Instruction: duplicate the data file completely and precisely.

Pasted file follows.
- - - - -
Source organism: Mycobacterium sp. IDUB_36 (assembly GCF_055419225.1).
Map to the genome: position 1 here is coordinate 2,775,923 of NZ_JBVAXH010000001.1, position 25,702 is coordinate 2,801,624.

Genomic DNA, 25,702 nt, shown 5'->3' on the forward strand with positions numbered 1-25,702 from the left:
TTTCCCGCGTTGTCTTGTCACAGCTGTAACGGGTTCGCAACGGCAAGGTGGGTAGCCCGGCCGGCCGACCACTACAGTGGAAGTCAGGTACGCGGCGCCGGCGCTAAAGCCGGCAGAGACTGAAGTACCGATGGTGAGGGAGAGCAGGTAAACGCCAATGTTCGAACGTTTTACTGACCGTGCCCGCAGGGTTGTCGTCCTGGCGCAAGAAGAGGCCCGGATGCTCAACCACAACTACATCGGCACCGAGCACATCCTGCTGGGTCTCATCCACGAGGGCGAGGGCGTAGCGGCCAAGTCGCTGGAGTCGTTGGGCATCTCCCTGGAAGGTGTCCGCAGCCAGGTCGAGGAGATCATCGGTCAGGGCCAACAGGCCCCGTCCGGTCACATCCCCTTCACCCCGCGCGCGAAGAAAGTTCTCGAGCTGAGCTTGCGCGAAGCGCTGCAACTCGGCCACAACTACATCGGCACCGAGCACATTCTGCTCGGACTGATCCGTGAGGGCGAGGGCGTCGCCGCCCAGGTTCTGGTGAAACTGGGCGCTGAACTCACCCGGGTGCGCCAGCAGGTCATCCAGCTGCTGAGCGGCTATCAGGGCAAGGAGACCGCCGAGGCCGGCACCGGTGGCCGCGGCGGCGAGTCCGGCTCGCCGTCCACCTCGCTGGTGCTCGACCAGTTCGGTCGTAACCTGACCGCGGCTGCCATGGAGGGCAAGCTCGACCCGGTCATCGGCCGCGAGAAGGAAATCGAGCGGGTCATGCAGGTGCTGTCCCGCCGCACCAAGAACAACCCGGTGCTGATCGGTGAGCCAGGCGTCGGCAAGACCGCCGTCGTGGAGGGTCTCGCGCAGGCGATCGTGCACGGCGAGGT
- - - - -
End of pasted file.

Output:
Source organism: Mycobacterium sp. IDUB_36 (assembly GCF_055419225.1).
Map to the genome: position 1 here is coordinate 2,775,923 of NZ_JBVAXH010000001.1, position 25,702 is coordinate 2,801,624.

Genomic DNA, 25,702 nt, shown 5'->3' on the forward strand with positions numbered 1-25,702 from the left:
TTTCCCGCGTTGTCTTGTCACAGCTGTAACGGGTTCGCAACGGCAAGGTGGGTAGCCCGGCCGGCCGACCACTACAGTGGAAGTCAGGTACGCGGCGCCGGCGCTAAAGCCGGCAGAGACTGAAGTACCGATGGTGAGGGAGAGCAGGTAAACGCCAATGTTCGAACGTTTTACTGACCGTGCCCGCAGGGTTGTCGTCCTGGCGCAAGAAGAGGCCCGGATGCTCAACCACAACTACATCGGCACCGAGCACATCCTGCTGGGTCTCATCCACGAGGGCGAGGGCGTAGCGGCCAAGTCGCTGGAGTCGTTGGGCATCTCCCTGGAAGGTGTCCGCAGCCAGGTCGAGGAGATCATCGGTCAGGGCCAACAGGCCCCGTCCGGTCACATCCCCTTCACCCCGCGCGCGAAGAAAGTTCTCGAGCTGAGCTTGCGCGAAGCGCTGCAACTCGGCCACAACTACATCGGCACCGAGCACATTCTGCTCGGACTGATCCGTGAGGGCGAGGGCGTCGCCGCCCAGGTTCTGGTGAAACTGGGCGCTGAACTCACCCGGGTGCGCCAGCAGGTCATCCAGCTGCTGAGCGGCTATCAGGGCAAGGAGACCGCCGAGGCCGGCACCGGTGGCCGCGGCGGCGAGTCCGGCTCGCCGTCCACCTCGCTGGTGCTCGACCAGTTCGGTCGTAACCTGACCGCGGCTGCCATGGAGGGCAAGCTCGACCCGGTCATCGGCCGCGAGAAGGAAATCGAGCGGGTCATGCAGGTGCTGTCCCGCCGCACCAAGAACAACCCGGTGCTGATCGGTGAGCCAGGCGTCGGCAAGACCGCCGTCGTGGAGGGTCTCGCGCAGGCGATCGTGCACGGCGAGGT